A week has now flown by since the completion of this years challenge and it has taken me that long to put finger to keyboard. That’s more a reflection on how busy my week has been than on how buzzing I felt after the ride. I was itching to put my thoughts down after the ride but its taken me until now to find the time. As I said last week, September is crazy busy and more evidence of that has been in how totally disorganised I have been. For starters the plan last weekend was thrown into complete disarray by the fact that my memory failed me resulting in a smallish (20 miles) detour en route to London to collect a briefcase that I stupidly left in a hotel after a Saturday morning meeting. That detour made us a bit late for our carb loading pre ride pasta dinner, but once we arrived dinner was great.
So Sunday morning was my seventh consecutive 5am start of the week as we wanted to make an early start and beat the crowds to Brighton. An athletes breakfast of Tea, Porridge and Honey, then pockets stuffed full of jelly beans and we were off warming up with a leisurely cycle from little Bro’s flat to the start on Clapham Common.
Its surprising how quickly we were out of London and wending our way toward the coast. The miles racked up fairly uneventfully and we made it most of the way without mishap. One of our group added a few unintentional miles due to a signage malfunction and I managed to have an unscheduled dismount (AKA an SPD Incident) but thankfully out of sight of anyone.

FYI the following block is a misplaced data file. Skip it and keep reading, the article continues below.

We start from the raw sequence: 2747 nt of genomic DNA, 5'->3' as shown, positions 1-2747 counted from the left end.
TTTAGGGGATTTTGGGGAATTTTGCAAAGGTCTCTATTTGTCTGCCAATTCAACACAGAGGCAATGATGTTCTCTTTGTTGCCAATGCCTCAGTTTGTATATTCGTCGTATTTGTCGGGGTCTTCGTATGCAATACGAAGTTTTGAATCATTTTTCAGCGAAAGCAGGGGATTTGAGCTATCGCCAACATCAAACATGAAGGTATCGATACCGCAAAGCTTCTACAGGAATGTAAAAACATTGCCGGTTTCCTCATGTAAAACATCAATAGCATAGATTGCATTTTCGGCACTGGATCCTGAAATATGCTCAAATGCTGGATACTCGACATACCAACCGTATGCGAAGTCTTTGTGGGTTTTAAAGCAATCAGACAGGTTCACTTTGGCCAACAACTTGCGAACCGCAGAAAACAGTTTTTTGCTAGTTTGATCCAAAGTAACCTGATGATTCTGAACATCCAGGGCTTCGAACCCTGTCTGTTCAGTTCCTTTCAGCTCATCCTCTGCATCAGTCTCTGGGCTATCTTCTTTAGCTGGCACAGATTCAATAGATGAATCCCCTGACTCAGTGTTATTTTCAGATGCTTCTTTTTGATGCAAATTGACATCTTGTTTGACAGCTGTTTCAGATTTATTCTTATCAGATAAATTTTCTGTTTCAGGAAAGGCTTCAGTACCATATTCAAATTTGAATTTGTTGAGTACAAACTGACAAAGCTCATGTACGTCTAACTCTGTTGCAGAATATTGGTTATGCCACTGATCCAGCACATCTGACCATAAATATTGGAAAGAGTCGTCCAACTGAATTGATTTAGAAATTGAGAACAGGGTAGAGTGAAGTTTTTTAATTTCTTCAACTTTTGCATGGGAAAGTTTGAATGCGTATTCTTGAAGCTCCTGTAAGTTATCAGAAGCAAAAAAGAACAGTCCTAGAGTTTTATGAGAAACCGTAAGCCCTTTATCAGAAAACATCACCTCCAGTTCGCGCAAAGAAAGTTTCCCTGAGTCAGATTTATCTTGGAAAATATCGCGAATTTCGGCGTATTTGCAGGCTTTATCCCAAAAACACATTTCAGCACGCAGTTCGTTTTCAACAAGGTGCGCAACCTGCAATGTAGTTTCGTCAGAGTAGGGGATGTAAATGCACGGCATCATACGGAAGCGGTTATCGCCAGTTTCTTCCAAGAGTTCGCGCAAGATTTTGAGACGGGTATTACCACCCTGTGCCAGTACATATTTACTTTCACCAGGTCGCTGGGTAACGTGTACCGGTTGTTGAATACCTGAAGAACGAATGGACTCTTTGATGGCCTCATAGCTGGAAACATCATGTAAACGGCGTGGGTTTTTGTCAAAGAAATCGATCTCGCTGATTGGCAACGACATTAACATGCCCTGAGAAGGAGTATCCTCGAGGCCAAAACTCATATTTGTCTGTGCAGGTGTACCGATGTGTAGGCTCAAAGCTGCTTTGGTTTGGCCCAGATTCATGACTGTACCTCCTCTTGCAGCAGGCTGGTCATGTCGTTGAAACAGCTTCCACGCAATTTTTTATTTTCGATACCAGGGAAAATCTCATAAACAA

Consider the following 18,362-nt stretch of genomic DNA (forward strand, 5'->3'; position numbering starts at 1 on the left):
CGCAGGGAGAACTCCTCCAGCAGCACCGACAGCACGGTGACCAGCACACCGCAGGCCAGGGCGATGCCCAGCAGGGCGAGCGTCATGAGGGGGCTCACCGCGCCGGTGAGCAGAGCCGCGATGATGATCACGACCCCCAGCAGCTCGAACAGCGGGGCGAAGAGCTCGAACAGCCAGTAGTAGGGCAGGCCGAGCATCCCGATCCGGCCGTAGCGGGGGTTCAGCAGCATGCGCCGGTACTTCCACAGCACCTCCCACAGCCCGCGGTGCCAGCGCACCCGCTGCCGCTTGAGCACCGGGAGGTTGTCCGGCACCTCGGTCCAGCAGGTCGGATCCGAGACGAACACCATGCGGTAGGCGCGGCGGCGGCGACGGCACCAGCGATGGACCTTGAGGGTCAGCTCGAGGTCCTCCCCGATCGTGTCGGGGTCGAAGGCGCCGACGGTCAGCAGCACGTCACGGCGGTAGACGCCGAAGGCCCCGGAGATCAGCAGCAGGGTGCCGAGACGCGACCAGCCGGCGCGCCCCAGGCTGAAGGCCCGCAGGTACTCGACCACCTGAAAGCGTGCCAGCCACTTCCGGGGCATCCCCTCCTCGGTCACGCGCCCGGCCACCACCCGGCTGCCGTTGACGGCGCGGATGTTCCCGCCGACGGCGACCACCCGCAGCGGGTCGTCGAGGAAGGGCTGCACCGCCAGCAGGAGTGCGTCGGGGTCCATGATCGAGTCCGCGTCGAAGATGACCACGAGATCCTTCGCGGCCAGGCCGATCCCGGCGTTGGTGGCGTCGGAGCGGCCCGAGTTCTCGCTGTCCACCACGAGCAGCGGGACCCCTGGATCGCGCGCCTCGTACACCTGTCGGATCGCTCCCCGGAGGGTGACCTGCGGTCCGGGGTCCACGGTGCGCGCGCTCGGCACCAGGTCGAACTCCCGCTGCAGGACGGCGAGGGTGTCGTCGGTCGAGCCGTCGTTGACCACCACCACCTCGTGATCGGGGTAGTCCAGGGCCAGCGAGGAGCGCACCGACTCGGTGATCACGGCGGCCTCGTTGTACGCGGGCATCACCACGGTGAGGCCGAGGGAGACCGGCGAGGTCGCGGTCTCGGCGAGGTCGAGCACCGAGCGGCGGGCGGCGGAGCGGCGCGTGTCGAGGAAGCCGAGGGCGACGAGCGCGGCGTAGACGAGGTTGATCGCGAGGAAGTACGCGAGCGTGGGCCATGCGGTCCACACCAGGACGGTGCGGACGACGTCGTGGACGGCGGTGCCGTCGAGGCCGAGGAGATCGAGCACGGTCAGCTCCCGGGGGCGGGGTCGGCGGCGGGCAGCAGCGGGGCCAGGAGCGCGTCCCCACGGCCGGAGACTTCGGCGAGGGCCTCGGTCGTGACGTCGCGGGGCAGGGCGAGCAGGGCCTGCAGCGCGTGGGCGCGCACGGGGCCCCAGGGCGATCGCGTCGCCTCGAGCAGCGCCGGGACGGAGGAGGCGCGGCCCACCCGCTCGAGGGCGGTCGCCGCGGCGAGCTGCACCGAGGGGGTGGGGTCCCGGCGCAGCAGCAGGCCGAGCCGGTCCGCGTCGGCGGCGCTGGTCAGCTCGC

A bit like last years swim it’s been both a challenge and a learning experience for me. Without fail every single (cycling) person I mentioned the challenge to responded immediately with a reference to Ditching Beacon and now I know why. About 8 miles before you get to Brighton (so when your legs have already done about 45 miles) you are confronted with the mother of all climbs to the top of the south Downs. Admittedly its all downhill from there but Ditching is a mile long climb that tests you to the limit (or in mine and many other cases, just beyond it). I desperately wanted to stay on my bike for the whole climb but a hundred yards or so from the summit I had to resort to Shanks’ pony and walk the last stretch. If I’d listened to my cycle buddy’s advice (ride with your legs not your eyes) perhaps I’d have made it, but after rounding bend after bend and every time hoping to be at the top, that last bend defeated me. The view from the top was spectacular and helped enormously by the knowledge that it was all (literally) downhill from here. It was so downhill that my route tracker recorded a max speed of 44 mph and we even managed to set off one of those “slow down” roadside signs. And all of a sudden we were on Brighton seafront. Job done, Challenge for 2016 completed.